privilege attached to the information. ing a request for foreign information.
The scope of legal privilege is not the In Fidelity Investments Canada Limited
same in all countries. Canadian law v. The Canada Revenue Agency, 2006
reﬂects a healthy respect for advisory FC 551; 2006 DTC 6360 (FCTD)
privilege, even outside the litigation (Fidelity), a Canadian member of the
Oslernorthsouth Toronto Montréal Ottawa Calgary New York
Fidelity investment group had Canadian tax authorities, who are
subcontracted certain aspects of its entitled to make reasonable inquiries,
portfolio advisory and administration even if only to determine whether any
obligations to a U.S. group member possible relevant information exists.
• Constellation Brands, Inc. in its
and paid fees for the subcontracted As in Fidelity, the standard is that of acquisition of Vincor International Inc.
services. Despite Canadian and U.S. relevance to the administration of the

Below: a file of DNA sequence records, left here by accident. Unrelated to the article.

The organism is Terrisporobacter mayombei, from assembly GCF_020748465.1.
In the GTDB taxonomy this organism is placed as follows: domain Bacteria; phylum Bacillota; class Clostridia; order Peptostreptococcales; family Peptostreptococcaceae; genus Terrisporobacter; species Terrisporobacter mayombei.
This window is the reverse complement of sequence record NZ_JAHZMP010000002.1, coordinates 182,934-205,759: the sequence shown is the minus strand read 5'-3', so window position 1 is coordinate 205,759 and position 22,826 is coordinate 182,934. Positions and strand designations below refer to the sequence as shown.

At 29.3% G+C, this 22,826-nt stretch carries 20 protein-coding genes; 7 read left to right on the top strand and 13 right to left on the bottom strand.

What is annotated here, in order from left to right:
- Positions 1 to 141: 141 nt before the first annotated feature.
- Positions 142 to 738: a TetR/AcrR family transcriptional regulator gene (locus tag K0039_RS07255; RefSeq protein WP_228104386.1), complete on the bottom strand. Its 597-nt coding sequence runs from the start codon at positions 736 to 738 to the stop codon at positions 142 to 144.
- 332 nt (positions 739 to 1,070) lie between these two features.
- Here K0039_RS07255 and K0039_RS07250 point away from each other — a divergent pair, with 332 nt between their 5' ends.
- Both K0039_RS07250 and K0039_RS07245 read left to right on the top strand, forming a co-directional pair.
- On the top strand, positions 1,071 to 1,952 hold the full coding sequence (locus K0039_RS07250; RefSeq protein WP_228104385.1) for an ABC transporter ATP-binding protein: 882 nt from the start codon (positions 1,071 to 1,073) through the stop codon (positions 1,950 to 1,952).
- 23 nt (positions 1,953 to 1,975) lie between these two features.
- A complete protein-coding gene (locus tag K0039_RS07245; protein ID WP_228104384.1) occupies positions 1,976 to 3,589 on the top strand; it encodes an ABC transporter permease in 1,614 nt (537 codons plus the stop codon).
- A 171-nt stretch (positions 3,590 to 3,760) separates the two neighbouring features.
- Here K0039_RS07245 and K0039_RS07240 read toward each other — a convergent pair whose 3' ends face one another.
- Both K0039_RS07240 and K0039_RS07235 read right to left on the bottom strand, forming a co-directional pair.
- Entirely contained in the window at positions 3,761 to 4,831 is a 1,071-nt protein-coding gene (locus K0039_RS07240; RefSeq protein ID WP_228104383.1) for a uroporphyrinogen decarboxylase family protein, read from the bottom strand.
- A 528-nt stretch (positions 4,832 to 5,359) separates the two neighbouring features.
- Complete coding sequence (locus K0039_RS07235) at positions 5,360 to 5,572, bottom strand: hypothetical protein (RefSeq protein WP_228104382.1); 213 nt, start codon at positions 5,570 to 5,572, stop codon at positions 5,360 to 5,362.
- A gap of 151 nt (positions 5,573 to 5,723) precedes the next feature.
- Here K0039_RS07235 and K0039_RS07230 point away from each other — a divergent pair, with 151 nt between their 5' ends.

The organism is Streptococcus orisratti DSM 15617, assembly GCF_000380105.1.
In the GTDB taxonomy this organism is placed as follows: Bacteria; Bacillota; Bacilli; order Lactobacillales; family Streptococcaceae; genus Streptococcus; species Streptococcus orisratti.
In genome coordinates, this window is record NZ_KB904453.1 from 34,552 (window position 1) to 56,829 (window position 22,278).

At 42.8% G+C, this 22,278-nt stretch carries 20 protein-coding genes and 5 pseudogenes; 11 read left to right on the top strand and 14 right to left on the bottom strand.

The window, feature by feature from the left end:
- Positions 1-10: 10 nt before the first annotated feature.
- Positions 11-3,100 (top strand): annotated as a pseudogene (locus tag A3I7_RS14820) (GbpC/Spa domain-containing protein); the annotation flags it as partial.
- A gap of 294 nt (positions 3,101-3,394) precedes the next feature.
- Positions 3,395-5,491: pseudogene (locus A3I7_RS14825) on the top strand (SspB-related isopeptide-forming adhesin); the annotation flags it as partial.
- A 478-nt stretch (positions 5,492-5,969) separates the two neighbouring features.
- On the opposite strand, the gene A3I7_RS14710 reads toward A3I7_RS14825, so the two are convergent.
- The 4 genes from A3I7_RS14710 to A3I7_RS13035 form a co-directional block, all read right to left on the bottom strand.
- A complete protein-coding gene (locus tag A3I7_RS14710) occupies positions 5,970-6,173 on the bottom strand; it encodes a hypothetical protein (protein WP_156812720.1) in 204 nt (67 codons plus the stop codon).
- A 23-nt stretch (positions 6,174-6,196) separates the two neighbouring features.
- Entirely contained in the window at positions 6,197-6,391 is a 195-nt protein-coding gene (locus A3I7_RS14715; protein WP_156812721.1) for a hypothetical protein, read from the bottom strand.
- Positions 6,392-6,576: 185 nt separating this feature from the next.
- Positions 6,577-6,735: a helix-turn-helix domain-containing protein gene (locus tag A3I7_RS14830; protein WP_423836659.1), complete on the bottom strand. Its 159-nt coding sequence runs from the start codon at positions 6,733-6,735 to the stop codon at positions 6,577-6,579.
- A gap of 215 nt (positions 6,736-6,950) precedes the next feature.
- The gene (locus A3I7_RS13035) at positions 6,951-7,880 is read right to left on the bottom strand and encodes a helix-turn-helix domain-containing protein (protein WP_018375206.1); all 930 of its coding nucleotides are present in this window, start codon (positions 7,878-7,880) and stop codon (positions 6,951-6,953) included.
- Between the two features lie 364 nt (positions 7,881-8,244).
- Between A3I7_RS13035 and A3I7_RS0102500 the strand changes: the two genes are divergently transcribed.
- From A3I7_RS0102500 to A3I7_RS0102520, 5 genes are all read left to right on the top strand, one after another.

• Alcatel Canada Inc. at the Tax Court of
transfer pricing studies prepared by Act, and not its actual application to
Canada on a successful appeal from a
qualiﬁed professional advisors and a particular determination of a tax- federal income tax reassessment regard-
supporting the transactional pricing, payer’s tax liability. ing the treatment of employee stock
the CRA asserted that information option beneﬁts as eligible expenditures
TREATY EXCHANGE OF INFORMATION
about the proﬁtability of non- in calculating investment tax credits.
Increasingly, tax authorities are shar-
Canadian members of the group was • China National Petroleum Corporation
ing information about the internation-